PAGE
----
Prof Siddall told the conference that even with the best available medications, most people living with neuropathic pain – which results from nerve damage such as through shingles – will achieve less than 50 per cent relief.
And advances in neuropathic pain medications appear to have plateaued with three major studies in the past 15 years showing little gain in the effectiveness of drug treatments in terms of providing significant relief.
“I’m not saying there isn’t a place for pain drugs but the reality is many people who experience pain from nerve damage, including those with spinal cord injury, are left with significant ongoing pain despite our best efforts with medication.
If that is the case, we need to find other ways to help people facing the challenge of living with neuropathic pain.” he says.
Prof Siddall says that alongside lifestyle approaches such as exercise and relaxation, and other skills that are used as part of cognitive behavioural therapy, there is growing interest in the potentially positive role of the spiritual dimension in living with pain.
“Our recently published research has shown that people with high levels of spiritual wellbeing – particularly meaning and purpose – can be experiencing high levels of pain without it impacting significantly on their mood and leading to depression,” Prof Siddall says.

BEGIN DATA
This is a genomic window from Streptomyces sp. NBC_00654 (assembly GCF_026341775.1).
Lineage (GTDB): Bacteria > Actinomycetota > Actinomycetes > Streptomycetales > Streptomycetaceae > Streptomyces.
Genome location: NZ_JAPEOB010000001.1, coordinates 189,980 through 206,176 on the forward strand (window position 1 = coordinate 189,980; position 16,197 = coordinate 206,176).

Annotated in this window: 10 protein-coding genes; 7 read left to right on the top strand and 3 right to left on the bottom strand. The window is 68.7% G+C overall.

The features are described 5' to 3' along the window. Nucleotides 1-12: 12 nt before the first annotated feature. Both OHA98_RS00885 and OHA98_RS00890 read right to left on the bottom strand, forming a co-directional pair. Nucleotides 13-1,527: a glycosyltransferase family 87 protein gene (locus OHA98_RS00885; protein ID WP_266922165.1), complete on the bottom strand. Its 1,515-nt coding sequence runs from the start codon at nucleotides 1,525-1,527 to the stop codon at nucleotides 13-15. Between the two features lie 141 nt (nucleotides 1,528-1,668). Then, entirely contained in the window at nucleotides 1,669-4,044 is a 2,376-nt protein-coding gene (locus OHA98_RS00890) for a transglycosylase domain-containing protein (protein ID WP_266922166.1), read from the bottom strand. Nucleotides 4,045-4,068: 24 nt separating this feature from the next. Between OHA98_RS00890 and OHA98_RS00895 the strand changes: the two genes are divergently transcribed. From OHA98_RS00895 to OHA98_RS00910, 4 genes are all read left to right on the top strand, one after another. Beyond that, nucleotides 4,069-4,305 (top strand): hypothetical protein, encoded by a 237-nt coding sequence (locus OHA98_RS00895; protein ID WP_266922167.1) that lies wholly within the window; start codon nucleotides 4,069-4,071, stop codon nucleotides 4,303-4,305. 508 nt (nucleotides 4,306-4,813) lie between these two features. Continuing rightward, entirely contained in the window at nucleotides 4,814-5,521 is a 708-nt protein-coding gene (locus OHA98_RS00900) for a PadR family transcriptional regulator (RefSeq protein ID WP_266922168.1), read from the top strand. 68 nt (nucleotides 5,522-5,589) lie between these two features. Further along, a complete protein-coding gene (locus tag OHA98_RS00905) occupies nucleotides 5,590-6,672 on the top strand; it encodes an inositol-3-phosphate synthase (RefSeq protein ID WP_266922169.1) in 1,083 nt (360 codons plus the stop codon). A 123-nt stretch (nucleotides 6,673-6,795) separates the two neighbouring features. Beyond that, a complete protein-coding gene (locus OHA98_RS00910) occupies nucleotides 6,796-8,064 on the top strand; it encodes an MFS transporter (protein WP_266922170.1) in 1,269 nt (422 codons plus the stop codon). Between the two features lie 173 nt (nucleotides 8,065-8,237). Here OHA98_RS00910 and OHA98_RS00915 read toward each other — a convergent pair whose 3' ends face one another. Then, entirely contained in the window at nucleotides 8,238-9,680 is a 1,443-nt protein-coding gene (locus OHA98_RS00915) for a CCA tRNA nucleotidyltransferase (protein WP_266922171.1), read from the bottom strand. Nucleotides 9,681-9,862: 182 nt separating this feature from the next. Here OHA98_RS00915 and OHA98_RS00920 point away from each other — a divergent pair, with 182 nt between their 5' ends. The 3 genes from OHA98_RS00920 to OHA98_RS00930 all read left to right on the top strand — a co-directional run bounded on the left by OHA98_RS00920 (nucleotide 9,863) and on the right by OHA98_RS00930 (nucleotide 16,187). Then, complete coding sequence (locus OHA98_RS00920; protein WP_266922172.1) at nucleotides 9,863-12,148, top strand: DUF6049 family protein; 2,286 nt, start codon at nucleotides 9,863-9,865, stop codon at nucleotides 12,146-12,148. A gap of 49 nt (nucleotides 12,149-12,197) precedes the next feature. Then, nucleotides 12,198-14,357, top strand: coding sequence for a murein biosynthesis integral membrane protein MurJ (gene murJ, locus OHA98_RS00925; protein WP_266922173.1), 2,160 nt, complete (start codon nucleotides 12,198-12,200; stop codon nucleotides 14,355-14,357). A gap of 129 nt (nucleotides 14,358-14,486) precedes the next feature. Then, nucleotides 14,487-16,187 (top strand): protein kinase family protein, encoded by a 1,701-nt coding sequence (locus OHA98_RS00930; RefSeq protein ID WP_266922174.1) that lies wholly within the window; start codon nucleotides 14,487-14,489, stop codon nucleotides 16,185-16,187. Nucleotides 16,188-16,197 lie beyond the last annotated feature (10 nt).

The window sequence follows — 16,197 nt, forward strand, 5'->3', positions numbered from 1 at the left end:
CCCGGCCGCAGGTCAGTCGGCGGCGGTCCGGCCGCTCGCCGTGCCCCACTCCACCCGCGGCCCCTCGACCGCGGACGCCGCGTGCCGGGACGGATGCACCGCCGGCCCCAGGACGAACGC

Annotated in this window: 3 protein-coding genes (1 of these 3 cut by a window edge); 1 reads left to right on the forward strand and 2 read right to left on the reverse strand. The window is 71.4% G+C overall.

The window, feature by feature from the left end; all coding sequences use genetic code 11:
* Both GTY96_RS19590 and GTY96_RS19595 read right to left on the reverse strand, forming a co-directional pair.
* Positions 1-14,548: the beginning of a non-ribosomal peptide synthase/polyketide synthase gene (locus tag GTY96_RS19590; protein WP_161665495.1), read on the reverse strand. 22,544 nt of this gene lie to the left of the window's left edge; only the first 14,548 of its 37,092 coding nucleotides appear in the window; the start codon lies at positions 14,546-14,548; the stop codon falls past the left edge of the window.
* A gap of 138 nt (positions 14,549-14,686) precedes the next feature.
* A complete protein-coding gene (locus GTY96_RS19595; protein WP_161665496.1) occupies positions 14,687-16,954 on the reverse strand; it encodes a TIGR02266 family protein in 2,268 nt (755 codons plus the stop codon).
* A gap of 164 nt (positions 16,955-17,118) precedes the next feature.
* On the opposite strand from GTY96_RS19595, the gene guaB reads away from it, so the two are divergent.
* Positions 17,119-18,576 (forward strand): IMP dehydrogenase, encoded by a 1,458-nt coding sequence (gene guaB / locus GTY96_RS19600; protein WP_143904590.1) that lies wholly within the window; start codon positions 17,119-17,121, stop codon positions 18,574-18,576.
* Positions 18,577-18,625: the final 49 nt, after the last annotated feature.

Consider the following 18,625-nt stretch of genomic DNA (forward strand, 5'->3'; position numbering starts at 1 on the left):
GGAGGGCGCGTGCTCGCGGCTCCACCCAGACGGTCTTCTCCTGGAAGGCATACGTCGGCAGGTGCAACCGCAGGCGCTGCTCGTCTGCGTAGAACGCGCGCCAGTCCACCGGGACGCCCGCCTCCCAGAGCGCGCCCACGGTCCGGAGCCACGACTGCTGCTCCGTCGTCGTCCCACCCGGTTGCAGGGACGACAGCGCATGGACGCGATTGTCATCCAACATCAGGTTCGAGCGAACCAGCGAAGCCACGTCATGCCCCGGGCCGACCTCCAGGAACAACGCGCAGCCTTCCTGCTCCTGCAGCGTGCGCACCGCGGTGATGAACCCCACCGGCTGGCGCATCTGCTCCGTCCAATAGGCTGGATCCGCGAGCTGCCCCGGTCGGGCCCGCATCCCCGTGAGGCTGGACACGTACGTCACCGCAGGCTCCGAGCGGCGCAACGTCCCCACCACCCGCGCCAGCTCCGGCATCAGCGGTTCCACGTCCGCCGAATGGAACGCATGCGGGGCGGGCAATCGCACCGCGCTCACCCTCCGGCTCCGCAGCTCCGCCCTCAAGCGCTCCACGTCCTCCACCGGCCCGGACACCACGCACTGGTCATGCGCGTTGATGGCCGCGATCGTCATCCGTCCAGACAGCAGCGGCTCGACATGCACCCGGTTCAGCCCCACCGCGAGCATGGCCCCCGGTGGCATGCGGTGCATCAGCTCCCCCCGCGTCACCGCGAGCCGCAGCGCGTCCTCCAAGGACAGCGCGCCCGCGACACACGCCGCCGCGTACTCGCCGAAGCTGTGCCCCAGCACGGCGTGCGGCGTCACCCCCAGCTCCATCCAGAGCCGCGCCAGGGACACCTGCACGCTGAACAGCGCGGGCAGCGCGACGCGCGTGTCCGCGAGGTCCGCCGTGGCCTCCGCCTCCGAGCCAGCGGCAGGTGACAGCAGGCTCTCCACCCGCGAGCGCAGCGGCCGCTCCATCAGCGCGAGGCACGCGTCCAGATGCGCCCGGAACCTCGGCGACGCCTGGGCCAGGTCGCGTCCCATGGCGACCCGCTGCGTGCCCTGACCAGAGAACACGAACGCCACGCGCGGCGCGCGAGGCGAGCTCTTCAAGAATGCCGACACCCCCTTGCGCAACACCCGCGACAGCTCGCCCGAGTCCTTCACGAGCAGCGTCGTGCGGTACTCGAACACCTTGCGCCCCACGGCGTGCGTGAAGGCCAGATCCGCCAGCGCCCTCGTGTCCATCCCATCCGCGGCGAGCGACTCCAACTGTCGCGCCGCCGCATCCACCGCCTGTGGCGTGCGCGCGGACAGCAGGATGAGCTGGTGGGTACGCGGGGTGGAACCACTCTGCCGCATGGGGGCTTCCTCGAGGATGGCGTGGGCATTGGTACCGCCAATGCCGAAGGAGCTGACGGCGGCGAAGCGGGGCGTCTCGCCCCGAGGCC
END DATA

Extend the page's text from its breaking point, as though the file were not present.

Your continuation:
“This is a significant breakthrough because we know all too often changes in mood such as depression and anxiety can be an additional burden for people living with pain.”
“Our research makes it very clear that enhancing spiritual wellbeing is a powerfully protective measure for the psychological wellbeing of people living with pain making it more possible for them to enjoy a good quality of life. Let’s be clear, strong spiritual wellbeing may not fix your pain, but it makes you a great deal more resilient in the face of pain.” he says.
Prof Siddall says neuropathic pain is difficult to treat because once a nerve was damaged, it was hard to find any drug that would stop its abnormal pain signals.
Also neuropathic pain tended to be complex, involving a range of mechanisms so even if one part was treated successfully, other factors continued to contribute to pain.
“We have much more success in treating acute pain and even cancer pain –most people in these situations can get good relief with available medication.” he says.
Professor Siddall is the lead clinician for the Greenwich Hospital Pain Clinic and state spinal cord injury pain telehealth service as well the author of The Pain Book and The Spinal Cord Injury Pain Book.